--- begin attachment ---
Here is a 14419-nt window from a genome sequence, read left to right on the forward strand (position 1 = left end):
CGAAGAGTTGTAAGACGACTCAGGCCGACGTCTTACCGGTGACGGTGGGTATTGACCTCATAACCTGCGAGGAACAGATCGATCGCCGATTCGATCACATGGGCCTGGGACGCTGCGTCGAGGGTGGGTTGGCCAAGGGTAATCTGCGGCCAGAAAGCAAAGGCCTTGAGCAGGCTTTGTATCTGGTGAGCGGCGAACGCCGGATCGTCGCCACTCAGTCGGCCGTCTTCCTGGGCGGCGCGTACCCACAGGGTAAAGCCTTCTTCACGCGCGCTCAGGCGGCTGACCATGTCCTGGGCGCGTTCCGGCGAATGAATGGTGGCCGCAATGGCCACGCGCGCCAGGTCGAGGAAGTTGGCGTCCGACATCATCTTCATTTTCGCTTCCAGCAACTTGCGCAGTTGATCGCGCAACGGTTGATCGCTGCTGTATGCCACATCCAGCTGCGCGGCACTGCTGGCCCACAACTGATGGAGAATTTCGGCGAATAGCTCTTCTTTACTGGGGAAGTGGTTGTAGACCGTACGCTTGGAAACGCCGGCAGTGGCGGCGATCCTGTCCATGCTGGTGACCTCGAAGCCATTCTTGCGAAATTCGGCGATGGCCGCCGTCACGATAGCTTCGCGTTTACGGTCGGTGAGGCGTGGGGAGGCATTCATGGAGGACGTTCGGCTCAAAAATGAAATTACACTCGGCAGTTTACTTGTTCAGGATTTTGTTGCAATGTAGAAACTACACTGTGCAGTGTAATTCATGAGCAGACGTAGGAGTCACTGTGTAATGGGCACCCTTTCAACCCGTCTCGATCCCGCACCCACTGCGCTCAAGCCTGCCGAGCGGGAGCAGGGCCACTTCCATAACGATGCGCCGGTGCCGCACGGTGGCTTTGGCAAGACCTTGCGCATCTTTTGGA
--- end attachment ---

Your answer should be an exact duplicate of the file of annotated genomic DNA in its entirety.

Here is a 14419-nt window from a genome sequence, read left to right on the forward strand (position 1 = left end):
CGAAGAGTTGTAAGACGACTCAGGCCGACGTCTTACCGGTGACGGTGGGTATTGACCTCATAACCTGCGAGGAACAGATCGATCGCCGATTCGATCACATGGGCCTGGGACGCTGCGTCGAGGGTGGGTTGGCCAAGGGTAATCTGCGGCCAGAAAGCAAAGGCCTTGAGCAGGCTTTGTATCTGGTGAGCGGCGAACGCCGGATCGTCGCCACTCAGTCGGCCGTCTTCCTGGGCGGCGCGTACCCACAGGGTAAAGCCTTCTTCACGCGCGCTCAGGCGGCTGACCATGTCCTGGGCGCGTTCCGGCGAATGAATGGTGGCCGCAATGGCCACGCGCGCCAGGTCGAGGAAGTTGGCGTCCGACATCATCTTCATTTTCGCTTCCAGCAACTTGCGCAGTTGATCGCGCAACGGTTGATCGCTGCTGTATGCCACATCCAGCTGCGCGGCACTGCTGGCCCACAACTGATGGAGAATTTCGGCGAATAGCTCTTCTTTACTGGGGAAGTGGTTGTAGACCGTACGCTTGGAAACGCCGGCAGTGGCGGCGATCCTGTCCATGCTGGTGACCTCGAAGCCATTCTTGCGAAATTCGGCGATGGCCGCCGTCACGATAGCTTCGCGTTTACGGTCGGTGAGGCGTGGGGAGGCATTCATGGAGGACGTTCGGCTCAAAAATGAAATTACACTCGGCAGTTTACTTGTTCAGGATTTTGTTGCAATGTAGAAACTACACTGTGCAGTGTAATTCATGAGCAGACGTAGGAGTCACTGTGTAATGGGCACCCTTTCAACCCGTCTCGATCCCGCACCCACTGCGCTCAAGCCTGCCGAGCGGGAGCAGGGCCACTTCCATAACGATGCGCCGGTGCCGCACGGTGGCTTTGGCAAGACCTTGCGCATCTTTTGGA